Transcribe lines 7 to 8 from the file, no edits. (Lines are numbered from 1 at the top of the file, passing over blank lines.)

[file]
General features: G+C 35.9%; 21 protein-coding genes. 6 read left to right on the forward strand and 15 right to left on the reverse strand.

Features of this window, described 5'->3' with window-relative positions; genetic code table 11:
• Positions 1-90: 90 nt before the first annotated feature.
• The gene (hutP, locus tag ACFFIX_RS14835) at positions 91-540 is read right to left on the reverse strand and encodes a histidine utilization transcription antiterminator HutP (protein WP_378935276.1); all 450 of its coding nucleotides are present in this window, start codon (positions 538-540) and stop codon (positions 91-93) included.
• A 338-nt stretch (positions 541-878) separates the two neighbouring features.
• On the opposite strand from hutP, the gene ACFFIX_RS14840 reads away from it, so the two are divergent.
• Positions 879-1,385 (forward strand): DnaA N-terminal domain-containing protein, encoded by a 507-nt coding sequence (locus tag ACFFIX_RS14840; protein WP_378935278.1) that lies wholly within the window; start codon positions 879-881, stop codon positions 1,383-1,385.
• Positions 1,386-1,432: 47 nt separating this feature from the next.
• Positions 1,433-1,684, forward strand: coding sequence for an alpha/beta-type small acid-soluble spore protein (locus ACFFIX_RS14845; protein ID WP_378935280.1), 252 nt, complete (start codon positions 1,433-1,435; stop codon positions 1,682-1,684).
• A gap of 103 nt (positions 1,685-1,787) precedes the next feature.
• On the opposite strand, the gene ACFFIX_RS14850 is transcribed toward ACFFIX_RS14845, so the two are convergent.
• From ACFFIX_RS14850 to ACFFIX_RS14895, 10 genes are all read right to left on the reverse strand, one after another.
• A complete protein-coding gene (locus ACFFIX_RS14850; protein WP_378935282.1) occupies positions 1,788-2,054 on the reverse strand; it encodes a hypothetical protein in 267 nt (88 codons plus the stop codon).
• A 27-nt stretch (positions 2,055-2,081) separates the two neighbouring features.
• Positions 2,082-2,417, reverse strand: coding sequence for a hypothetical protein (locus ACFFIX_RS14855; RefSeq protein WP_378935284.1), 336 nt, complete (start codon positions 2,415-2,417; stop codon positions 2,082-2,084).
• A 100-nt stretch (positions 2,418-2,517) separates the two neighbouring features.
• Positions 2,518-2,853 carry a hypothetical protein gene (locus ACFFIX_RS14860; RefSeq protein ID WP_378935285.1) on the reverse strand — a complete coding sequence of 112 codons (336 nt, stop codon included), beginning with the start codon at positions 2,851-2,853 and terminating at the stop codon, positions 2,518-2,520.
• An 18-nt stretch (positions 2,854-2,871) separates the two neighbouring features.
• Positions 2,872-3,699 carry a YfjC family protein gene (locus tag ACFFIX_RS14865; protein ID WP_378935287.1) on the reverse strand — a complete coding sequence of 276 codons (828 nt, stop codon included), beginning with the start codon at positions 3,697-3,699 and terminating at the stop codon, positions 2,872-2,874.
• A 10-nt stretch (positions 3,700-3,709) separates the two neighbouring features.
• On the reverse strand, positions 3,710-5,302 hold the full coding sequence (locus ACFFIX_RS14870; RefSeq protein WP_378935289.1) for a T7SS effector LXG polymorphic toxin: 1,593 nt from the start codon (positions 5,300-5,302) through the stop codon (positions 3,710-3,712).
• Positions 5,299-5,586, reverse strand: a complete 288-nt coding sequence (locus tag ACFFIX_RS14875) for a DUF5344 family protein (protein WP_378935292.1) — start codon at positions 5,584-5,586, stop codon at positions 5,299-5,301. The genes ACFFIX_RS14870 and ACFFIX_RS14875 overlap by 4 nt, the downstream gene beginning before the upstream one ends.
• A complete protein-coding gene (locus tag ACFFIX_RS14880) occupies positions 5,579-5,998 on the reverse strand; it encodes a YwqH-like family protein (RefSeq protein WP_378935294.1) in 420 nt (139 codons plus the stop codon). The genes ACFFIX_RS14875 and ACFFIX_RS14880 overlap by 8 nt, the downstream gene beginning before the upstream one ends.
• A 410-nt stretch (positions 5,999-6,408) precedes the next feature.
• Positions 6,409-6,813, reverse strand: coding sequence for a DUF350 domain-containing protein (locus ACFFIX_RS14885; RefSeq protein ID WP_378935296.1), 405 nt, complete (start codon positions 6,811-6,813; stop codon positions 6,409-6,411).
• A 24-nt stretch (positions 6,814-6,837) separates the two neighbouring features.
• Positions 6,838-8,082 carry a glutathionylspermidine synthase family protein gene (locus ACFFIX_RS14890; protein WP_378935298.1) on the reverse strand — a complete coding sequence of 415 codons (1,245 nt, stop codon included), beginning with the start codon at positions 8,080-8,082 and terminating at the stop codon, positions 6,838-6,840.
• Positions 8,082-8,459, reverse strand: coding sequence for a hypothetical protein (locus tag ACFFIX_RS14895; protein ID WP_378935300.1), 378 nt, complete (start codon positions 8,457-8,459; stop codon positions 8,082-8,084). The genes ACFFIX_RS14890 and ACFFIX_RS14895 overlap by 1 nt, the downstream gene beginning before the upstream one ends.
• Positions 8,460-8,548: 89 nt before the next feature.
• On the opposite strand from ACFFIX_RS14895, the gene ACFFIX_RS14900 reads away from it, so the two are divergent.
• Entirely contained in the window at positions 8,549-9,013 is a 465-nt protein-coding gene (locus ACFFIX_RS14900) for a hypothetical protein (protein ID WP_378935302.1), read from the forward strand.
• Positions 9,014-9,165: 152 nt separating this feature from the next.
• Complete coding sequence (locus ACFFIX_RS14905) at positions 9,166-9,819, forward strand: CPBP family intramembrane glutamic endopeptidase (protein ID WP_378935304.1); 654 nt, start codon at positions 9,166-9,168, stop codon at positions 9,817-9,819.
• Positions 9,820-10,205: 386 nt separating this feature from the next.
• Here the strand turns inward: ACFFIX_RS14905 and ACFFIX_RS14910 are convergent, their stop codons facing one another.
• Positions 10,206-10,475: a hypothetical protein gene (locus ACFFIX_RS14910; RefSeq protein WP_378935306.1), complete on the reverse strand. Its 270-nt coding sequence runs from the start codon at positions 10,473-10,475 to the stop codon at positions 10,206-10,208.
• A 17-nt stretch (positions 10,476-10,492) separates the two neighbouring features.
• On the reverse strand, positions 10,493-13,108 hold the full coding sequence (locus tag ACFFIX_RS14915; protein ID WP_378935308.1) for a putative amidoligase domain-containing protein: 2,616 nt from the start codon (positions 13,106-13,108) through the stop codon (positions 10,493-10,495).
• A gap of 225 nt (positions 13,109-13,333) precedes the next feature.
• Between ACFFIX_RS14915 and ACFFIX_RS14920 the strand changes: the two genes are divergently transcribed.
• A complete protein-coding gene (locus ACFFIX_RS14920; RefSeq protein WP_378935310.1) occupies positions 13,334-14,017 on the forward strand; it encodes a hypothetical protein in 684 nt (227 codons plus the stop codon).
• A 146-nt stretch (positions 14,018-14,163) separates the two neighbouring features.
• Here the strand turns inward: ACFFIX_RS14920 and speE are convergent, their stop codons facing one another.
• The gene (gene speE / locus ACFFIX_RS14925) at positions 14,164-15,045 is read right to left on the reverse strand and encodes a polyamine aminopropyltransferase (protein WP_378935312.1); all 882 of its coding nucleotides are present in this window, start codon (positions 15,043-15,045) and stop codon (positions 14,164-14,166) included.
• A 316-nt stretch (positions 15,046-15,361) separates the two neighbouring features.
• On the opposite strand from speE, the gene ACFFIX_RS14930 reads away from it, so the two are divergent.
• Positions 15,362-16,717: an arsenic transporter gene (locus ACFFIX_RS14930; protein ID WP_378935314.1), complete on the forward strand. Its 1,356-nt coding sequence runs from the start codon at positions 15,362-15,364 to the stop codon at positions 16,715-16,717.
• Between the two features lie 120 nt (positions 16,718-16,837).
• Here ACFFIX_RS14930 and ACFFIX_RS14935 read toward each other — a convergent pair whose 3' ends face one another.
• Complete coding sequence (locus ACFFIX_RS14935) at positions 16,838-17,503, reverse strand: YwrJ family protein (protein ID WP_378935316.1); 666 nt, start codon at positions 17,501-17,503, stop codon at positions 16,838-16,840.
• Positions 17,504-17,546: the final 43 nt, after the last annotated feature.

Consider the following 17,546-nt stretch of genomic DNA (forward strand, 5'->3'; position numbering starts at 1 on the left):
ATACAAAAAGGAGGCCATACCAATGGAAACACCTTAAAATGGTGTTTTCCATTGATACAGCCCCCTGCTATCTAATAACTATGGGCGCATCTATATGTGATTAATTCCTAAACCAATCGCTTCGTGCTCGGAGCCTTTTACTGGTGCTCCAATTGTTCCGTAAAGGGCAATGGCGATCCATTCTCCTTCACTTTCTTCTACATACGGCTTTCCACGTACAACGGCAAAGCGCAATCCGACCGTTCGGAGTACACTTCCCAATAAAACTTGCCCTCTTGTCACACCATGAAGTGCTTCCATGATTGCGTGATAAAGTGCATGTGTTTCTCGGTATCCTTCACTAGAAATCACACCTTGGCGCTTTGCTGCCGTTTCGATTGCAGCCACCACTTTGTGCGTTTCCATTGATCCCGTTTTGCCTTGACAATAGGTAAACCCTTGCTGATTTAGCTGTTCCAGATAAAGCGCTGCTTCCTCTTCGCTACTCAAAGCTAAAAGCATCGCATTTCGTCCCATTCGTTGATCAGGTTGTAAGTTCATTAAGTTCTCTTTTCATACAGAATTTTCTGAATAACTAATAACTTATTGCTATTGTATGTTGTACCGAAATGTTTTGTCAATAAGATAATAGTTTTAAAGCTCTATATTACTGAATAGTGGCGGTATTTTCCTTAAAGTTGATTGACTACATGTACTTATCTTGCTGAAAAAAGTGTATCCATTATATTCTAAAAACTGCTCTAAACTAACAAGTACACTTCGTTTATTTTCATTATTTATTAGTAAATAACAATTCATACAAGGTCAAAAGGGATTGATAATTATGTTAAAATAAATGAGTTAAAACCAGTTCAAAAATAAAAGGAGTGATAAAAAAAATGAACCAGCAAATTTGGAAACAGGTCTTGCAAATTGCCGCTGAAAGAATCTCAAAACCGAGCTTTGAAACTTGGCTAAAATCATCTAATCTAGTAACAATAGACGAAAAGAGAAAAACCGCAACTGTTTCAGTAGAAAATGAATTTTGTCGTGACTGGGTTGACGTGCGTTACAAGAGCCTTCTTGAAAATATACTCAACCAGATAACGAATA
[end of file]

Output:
• Positions 879-1,385 (forward strand): DnaA N-terminal domain-containing protein, encoded by a 507-nt coding sequence (locus tag ACFFIX_RS14840; protein WP_378935278.1) that lies wholly within the window; start codon positions 879-881, stop codon positions 1,383-1,385.
• Positions 1,386-1,432: 47 nt separating this feature from the next.